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Weekly Economic Commentary

 
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The Fed’s New Communication Strategy – Aspects to Ponder About

January 4, 2012

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The Fed’s new communication strategy of announcing the expected path of the Fed funds rate has not resulted in a radical transformation of the Fed funds market as yet. The July 2014 Fed funds futures contract, albeit thinly traded, implies a 0.50% Fed funds rate only by mid-2014, while the 2-year Treasury note yield hovers around 0.25% (see Chart 1). The Fed’s forecast will be published on January 25, 2012.

DEC 1/4/2012 Chart 1

It remains unclear to what extent the Fed can nudge Treasury market yields in its attempt to improve transparency of its operations and decision making process. The Fed is setting up the benchmark for the bond market by publishing the likely path of the future Fed funds rate. Does the new strategy distort the information content of Treasury market yields? This is an important question that needs to be examined.

At present, the difference between the 10-year Treasury note yield and the effective federal funds rate is about 190 basis points, with the former trading around 1.98%. If the Fed’s new forward guidance strategy is aimed at reducing rates and flattening the yield curve, we should see the 10-year trading lower than the current level. At the same time, if the bullish nature of recent economic data continues in the weeks ahead, the Fed’s forecast may have to be revisited sooner than anticipated. The Fed publishes the Summary of Economic Projections four times a year, starting with the publication on January 25 as noted earlier. The Fed’s objective is to raise home sales by guiding interest rates lower. In the meanwhile, housing market data continue to suggest that historically low mortgage rates need to be complemented with strong job gains to pull the housing sector out of the current slump.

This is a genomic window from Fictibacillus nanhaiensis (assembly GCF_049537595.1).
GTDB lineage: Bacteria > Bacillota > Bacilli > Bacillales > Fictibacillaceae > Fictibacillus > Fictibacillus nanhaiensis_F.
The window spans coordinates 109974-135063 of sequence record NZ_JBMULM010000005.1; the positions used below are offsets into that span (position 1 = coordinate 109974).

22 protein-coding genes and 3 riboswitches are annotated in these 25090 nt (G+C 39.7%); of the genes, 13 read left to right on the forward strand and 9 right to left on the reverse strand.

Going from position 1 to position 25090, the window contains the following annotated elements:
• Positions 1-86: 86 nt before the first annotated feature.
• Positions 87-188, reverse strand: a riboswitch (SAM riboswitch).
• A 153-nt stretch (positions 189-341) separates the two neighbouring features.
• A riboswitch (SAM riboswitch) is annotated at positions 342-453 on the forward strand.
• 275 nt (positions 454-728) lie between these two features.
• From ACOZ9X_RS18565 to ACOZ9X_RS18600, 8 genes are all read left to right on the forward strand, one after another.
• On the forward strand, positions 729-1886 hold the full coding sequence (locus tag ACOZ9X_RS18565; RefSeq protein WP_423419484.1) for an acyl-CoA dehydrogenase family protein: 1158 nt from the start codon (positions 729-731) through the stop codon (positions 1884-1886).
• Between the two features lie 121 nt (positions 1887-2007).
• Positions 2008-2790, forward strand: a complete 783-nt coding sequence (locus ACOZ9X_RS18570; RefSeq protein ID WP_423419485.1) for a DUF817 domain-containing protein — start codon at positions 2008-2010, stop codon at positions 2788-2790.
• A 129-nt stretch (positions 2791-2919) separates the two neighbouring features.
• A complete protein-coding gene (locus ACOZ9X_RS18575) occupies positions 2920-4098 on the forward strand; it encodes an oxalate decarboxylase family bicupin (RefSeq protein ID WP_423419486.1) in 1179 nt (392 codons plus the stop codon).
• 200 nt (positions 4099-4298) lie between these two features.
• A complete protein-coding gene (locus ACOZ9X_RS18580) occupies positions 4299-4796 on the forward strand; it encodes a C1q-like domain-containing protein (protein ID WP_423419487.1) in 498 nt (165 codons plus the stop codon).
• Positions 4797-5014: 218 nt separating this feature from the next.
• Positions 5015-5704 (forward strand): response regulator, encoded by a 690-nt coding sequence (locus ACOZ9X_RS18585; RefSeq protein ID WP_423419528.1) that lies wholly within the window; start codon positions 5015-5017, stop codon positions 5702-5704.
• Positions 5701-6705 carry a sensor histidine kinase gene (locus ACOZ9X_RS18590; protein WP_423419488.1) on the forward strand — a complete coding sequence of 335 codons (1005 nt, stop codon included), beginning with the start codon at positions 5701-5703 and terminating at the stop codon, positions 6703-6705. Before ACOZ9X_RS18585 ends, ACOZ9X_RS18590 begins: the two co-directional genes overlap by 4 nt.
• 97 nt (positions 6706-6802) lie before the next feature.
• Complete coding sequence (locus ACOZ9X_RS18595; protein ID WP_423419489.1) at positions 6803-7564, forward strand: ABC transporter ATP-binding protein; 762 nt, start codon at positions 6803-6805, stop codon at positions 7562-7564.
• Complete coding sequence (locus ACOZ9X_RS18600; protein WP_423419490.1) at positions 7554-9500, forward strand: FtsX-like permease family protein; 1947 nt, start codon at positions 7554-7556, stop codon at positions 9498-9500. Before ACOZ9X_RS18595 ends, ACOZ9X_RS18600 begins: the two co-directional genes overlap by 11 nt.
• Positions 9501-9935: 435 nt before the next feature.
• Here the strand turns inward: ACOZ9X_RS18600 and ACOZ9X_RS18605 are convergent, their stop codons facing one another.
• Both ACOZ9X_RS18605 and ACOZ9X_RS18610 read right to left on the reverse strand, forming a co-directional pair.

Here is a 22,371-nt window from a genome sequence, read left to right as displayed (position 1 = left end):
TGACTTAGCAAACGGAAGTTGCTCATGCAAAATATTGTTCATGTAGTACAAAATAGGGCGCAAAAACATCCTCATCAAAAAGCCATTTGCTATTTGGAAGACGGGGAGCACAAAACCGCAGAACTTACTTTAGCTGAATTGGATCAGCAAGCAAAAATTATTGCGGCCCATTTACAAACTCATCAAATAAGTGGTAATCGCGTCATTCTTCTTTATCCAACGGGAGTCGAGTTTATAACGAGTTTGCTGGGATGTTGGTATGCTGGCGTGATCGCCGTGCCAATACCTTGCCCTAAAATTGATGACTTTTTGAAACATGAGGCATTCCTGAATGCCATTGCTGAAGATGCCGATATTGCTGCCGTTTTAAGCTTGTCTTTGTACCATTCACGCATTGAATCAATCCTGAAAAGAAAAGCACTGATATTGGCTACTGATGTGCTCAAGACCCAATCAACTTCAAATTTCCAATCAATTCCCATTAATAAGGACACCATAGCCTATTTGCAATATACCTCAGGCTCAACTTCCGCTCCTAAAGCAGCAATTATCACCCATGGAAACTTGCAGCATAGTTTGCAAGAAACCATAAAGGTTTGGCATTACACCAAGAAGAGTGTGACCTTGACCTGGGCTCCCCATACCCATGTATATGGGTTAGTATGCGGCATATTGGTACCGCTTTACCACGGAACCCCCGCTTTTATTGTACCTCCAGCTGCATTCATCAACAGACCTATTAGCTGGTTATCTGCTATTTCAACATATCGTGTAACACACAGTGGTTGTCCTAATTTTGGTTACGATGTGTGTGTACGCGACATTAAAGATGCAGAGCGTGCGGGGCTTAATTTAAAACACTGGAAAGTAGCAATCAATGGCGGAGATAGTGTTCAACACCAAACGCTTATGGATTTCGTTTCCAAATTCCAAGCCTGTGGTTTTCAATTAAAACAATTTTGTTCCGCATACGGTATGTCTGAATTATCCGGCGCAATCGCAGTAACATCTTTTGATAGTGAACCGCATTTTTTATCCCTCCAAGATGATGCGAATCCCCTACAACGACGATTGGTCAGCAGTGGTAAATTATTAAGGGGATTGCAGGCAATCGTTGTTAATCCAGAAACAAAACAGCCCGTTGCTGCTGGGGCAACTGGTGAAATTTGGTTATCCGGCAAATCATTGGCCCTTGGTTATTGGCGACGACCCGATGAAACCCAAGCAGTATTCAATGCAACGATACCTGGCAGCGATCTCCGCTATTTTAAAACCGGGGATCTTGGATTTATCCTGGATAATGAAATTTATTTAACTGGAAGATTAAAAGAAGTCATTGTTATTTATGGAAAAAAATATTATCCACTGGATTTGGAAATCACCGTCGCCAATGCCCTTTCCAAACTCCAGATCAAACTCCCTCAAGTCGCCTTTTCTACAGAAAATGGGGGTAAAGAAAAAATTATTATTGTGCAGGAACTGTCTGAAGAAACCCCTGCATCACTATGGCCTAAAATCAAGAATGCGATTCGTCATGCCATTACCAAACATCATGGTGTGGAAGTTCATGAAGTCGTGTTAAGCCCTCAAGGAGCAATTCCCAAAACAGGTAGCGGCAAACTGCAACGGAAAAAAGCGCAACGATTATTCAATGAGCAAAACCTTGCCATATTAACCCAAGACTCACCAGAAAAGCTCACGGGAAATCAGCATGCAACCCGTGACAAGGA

DEC 1/4/2012 Chart 2

Auto Sales Should Give Lift to Q4 Consumer Spending and GDP

Sales of autos slipped slightly to an annual rate of 13.56 million units in December vs. 13.63 million units in the prior month, putting the quarterly average at 13.48 million units vs. 12.48 million units in the third quarter. The obvious conclusion is that auto sales should boost growth of consumer spending and real GDP in the final three months of the year. Autos sold at an annual pace of 12.78 million units in 2011 compared with 11.6 million units in 2010, making it the best performance since 2008 when 13.2 million autos were sold.

DEC 1/4/2012 Chart 3

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The opinions expressed herein are those of the author and do not necessarily represent the views of The Northern Trust Company. The Northern Trust Company does not warrant the accuracy or completeness of information contained herein, such information is subject to change and is not intended to influence your investment decisions.
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